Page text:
The China Electricity Council recently published the 2016-2017 Analysis and Forecast Report on Demand and Supply of China’s Power Industry, revealing that the country’s installed grid-connected wind power capacity had reached about 150 million kW by the end of 2016, advancing by just 13.2 percent from a year earlier and accounting for 9 percent of the total installed capacity.
Last year, the country’s wind power investment declined by 25.3 percent year on year, representing a decrease for the first time, with investment in western and northeastern China declining by 49.7 percent and 46.8 percent year on year, respectively, while, in eastern and central China, it grew by 35.1 percent and 13.1 percent year on year, the report reveals.
Grid-connected wind power generation grew 30.1 percent year on year, while utilization of wind power equipment reached 1,742 hours, up 18 hours from a year earlier. During the full year of 2016, about 17.4 million kW of installed grid-connected wind power capacity were newly added, down 16.8 million kW from a year earlier.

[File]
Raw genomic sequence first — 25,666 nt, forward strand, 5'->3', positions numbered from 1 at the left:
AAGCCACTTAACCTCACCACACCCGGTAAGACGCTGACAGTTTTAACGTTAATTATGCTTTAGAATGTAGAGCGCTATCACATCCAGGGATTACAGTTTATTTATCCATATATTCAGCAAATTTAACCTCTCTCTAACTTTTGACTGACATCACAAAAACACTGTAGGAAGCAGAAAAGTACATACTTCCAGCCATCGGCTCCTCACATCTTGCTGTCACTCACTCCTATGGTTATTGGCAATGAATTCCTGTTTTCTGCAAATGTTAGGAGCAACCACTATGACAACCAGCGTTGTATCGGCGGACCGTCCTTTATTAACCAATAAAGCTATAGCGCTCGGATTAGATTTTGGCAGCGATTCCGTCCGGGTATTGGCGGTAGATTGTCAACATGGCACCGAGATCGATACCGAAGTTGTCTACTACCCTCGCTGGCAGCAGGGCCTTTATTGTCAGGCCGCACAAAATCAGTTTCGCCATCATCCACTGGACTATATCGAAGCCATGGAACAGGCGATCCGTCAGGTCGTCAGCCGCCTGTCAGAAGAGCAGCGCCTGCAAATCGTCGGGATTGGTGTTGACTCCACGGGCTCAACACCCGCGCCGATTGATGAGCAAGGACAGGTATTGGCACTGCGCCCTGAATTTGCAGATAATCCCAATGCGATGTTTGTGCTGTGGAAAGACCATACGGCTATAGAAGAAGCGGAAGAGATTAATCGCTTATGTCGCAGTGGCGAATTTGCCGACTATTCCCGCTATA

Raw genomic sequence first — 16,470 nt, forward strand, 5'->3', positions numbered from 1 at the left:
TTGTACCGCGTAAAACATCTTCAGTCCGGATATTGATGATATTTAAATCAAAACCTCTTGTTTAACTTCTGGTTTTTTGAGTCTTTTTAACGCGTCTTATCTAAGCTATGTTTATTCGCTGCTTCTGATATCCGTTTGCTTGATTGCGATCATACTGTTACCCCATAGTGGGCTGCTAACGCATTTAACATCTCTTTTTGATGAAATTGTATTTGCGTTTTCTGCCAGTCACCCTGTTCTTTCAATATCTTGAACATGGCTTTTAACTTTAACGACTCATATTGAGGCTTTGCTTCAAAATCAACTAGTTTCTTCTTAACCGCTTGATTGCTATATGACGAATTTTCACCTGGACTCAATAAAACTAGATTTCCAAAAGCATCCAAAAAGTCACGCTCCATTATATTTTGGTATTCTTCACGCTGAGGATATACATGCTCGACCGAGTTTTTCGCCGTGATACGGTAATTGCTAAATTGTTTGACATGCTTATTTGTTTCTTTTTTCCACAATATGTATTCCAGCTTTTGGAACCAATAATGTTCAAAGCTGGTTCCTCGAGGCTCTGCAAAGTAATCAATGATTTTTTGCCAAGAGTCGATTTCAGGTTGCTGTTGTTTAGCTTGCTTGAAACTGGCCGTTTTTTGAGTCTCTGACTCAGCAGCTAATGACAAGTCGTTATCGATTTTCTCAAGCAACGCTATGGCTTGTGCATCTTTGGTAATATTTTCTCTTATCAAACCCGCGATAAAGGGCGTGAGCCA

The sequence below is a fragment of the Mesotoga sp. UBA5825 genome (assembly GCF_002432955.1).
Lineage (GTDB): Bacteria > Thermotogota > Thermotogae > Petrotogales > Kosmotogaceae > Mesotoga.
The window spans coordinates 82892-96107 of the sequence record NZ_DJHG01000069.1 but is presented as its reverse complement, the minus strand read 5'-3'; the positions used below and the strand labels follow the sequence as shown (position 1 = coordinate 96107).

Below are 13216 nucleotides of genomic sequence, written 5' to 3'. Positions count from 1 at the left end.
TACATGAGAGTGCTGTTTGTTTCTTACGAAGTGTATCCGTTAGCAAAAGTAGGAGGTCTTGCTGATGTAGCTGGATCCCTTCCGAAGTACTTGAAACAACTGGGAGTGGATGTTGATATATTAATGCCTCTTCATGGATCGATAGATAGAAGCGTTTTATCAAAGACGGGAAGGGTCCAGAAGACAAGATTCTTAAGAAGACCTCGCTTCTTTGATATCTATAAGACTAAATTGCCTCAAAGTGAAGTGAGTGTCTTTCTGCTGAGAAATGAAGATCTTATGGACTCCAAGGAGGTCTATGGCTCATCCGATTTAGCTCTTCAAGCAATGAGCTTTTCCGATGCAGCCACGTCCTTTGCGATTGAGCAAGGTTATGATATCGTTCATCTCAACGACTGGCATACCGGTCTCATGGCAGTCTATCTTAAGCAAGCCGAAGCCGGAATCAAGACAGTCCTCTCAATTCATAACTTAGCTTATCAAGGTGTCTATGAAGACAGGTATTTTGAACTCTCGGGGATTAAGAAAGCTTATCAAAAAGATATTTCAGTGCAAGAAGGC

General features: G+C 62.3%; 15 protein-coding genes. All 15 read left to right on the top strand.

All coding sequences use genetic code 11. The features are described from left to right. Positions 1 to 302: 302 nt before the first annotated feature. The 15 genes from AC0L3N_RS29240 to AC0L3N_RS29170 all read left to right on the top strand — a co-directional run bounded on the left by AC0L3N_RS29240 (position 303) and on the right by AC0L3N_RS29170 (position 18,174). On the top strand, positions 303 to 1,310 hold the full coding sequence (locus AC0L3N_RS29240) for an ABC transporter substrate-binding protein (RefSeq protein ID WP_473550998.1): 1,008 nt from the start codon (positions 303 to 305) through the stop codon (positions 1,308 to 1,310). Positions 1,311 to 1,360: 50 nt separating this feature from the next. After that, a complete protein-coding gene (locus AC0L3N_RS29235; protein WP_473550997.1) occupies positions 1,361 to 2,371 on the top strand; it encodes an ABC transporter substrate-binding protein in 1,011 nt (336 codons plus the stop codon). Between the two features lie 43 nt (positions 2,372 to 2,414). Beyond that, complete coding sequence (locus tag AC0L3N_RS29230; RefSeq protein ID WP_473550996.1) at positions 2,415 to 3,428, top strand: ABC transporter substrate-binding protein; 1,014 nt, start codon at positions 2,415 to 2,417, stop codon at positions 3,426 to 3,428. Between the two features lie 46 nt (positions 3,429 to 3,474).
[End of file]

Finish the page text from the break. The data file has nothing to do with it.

Last year, China’s total power consumption grew by 5 percent year on year to 5.92 trillion kWh, with the growth rate moving up by 4 percentage points from a year earlier. For the four quarters, year on year growth was 3.2 percent, 2.1 percent, 7.8 percent and 6.5 percent, respectively. Growth in the consumption of power by the manufacturing sector grew 2.5 percent year on year for the year, an improvement of 3.1 percentage points year on year driven by equipment upgrades and a restructuring across the sector, while use of power by the service industry rose 11.2 percent year on year. In addition, residential usage reached 10.8 percent year on year, up 5.8 percentage points from a year earlier. In the third quarter, the growth soared 18.4 percent, the highest quarterly growth in the last ten years.
In 2017, China is expected to experience a slowdown in growth of electrical consumption, with newly added installed capacity for the full year expected to reach a little over 100 million kW. The country’s installed power generation capacity may reach the 1.75 billion kW mark by the end of the year, with the proportion coming from non-fossil sources growing to about 38 percent, according to the report. In addition, the average utilization hours of all power plants across China is expected to reach about 3,600 hours, with those based on thermal energy sources forecast to further decline to about 4,000 hours.